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How an Emboldened Far-Right Is Changing French Politics

Samy Adghimi

Washington Post, June 20, 2022

Le Pen’s promise to reverse a decline in living standards and boost wages found a receptive audience in deprived provincial areas during the presidential campaign.”

Only once has France had a far-right government — in the dark days of Nazi occupation during World War II. That lingering association with a period of national calamity confined extreme conservative groups to the margins of politics for the rest of the 20th century. Now they’re making a comeback, exploiting economic insecurity to peddle a narrative of a proud nation in decline, besieged by alien cultures. In an April presidential election, far-right figures secured the most votes since the founding of the Fifth Republic in 1958. Two months later, France’s largest far-right party hit another milestone by winning a record number of seats in parliament.   

1. What is the French far-right?

The term encompasses various populist groups that have come and gone since the late 19th century. They tend to promote conservative values and favor tough enforcement of law and order. Some are monarchists and traditionalist Catholics and many hold extreme, racist and anti-Semitic views. Right-wing dissident paramilitaries fought against Algerian independence in the early 1960s, committing attacks that caused hundreds of deaths. The most successful far-right party today is the National Rally, founded as the National Front in 1972 and led for almost four decades by Jean-Marie Le Pen before he was replaced by his daughter Marine.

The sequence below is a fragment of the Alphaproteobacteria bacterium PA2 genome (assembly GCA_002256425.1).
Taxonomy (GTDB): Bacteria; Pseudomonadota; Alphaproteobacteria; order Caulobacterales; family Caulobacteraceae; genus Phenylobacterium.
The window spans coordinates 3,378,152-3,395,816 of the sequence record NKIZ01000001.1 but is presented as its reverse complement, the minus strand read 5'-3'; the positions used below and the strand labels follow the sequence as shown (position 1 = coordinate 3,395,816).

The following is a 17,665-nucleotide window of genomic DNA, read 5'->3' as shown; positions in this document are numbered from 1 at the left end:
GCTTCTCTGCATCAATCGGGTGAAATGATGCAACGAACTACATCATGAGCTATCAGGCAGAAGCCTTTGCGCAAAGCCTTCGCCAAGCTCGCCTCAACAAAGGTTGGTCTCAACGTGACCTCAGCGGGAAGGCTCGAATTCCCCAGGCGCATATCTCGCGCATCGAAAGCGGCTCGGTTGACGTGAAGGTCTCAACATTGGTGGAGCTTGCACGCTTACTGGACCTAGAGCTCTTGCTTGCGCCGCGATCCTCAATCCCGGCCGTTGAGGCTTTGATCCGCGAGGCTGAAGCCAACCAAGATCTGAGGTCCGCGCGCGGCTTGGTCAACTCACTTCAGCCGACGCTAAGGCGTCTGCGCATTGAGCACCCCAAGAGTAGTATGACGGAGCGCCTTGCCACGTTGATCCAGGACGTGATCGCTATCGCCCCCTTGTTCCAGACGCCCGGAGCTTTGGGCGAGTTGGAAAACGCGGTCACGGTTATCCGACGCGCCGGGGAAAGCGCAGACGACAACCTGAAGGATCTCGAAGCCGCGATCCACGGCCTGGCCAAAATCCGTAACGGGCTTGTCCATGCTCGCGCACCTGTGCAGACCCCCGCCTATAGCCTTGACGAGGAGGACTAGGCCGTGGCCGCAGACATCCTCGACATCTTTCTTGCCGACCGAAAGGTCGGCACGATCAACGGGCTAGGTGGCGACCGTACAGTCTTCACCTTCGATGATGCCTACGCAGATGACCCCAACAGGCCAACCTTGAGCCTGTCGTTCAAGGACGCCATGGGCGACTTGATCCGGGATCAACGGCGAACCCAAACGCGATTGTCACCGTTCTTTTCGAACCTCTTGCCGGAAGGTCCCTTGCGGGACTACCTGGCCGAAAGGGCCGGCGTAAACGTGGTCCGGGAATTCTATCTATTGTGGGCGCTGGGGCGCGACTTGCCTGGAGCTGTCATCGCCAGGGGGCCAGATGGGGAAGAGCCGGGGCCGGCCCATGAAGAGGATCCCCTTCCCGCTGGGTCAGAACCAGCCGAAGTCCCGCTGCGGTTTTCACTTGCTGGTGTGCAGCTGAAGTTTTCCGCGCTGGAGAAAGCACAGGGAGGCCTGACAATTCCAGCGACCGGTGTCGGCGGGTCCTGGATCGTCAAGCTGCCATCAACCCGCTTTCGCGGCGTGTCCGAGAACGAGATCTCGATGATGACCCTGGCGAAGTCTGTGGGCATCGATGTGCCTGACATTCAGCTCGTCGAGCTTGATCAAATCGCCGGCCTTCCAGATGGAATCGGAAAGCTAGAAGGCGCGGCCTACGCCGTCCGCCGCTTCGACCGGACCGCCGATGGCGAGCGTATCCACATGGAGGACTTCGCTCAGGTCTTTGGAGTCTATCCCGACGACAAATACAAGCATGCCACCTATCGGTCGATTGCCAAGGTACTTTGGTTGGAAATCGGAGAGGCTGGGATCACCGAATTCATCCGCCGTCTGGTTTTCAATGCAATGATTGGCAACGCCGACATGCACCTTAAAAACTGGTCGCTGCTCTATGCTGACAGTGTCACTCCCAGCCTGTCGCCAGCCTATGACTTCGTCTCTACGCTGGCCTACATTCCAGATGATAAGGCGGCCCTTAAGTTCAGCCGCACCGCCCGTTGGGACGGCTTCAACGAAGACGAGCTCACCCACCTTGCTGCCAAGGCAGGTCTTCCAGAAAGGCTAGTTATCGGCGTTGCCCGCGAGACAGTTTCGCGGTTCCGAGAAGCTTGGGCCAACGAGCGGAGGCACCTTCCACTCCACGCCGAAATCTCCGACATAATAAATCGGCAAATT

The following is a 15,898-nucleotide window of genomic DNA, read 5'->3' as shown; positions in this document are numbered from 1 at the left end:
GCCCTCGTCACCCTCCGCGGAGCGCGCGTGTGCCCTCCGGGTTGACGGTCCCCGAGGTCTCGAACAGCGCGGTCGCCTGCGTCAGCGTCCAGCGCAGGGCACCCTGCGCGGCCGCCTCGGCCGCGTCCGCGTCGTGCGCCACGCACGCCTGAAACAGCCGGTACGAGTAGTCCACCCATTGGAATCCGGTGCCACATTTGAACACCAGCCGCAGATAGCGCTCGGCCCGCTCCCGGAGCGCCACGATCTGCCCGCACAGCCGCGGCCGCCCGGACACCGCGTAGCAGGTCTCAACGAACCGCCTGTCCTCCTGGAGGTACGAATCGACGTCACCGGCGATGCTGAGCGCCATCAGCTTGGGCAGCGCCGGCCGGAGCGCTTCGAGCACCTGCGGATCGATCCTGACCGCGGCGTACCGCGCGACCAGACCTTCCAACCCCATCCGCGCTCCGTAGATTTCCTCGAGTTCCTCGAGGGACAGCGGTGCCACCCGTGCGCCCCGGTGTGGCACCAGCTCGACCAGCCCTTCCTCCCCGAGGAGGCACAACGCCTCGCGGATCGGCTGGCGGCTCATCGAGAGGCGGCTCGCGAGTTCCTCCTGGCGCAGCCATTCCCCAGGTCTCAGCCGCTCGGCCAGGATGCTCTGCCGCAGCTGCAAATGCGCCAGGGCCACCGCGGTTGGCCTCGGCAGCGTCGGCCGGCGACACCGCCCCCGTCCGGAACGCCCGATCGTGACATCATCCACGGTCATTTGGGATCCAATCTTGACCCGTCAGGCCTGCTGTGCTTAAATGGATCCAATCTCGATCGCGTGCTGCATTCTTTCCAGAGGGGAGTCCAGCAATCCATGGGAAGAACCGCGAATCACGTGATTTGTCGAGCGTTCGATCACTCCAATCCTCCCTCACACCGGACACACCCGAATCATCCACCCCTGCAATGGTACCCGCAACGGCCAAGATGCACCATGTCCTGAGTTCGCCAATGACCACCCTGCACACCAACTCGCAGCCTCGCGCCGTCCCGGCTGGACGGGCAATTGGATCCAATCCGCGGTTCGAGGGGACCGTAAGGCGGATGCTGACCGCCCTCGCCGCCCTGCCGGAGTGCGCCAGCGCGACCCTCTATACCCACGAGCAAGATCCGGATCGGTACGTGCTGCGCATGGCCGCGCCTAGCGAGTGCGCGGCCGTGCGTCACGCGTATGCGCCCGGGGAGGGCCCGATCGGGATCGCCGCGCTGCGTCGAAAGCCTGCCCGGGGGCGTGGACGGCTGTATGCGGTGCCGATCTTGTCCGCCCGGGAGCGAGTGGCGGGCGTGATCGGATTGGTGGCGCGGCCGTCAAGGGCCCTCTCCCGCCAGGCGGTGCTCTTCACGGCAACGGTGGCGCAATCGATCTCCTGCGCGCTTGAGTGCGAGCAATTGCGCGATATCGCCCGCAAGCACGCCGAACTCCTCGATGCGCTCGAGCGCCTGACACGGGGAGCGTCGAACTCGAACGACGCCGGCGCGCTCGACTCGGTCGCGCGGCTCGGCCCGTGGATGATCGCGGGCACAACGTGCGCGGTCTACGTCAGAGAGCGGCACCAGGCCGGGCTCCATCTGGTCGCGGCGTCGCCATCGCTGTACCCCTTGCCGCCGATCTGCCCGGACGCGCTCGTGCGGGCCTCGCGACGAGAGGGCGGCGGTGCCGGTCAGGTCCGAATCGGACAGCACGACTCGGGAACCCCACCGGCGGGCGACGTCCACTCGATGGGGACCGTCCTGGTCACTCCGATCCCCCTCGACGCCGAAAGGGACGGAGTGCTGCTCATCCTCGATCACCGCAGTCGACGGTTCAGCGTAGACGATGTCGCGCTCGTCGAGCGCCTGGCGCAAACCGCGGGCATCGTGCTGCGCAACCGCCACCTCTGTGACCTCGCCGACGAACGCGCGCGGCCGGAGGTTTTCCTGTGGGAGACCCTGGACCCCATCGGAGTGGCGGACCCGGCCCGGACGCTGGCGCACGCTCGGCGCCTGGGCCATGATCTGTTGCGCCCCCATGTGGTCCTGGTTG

2. Who are its main players?

Le Pen, a former French paratrooper during the Algerian war, has been convicted of racism and anti-Semitism and once claimed the Nazi gas chambers were a “detail” of history. He ran for president four times and only once reached the second-round run-off, in 2002, where he was dealt a crushing defeat by Jacques Chirac. Marine Le Pen took over in 2011 and began trying to soften the party’s image, changing its name and later ejecting her father from the movement. She ran for president three times and made it to the run-off twice. Le Pen is now progressively handing over the party to her deputy, Jordan Bardella, a fresh face from the suburbs of Paris. Le Pen’s niece Marion Marechal, often described as a rising star of the far-right, defected from her aunt’s camp in March and is now vice president of Reconquest, a newer group led by writer and media pundit Eric Zemmour, who has been convicted of hate speech and stoked controversy for comments seen as denying the basic facts of the Holocaust.

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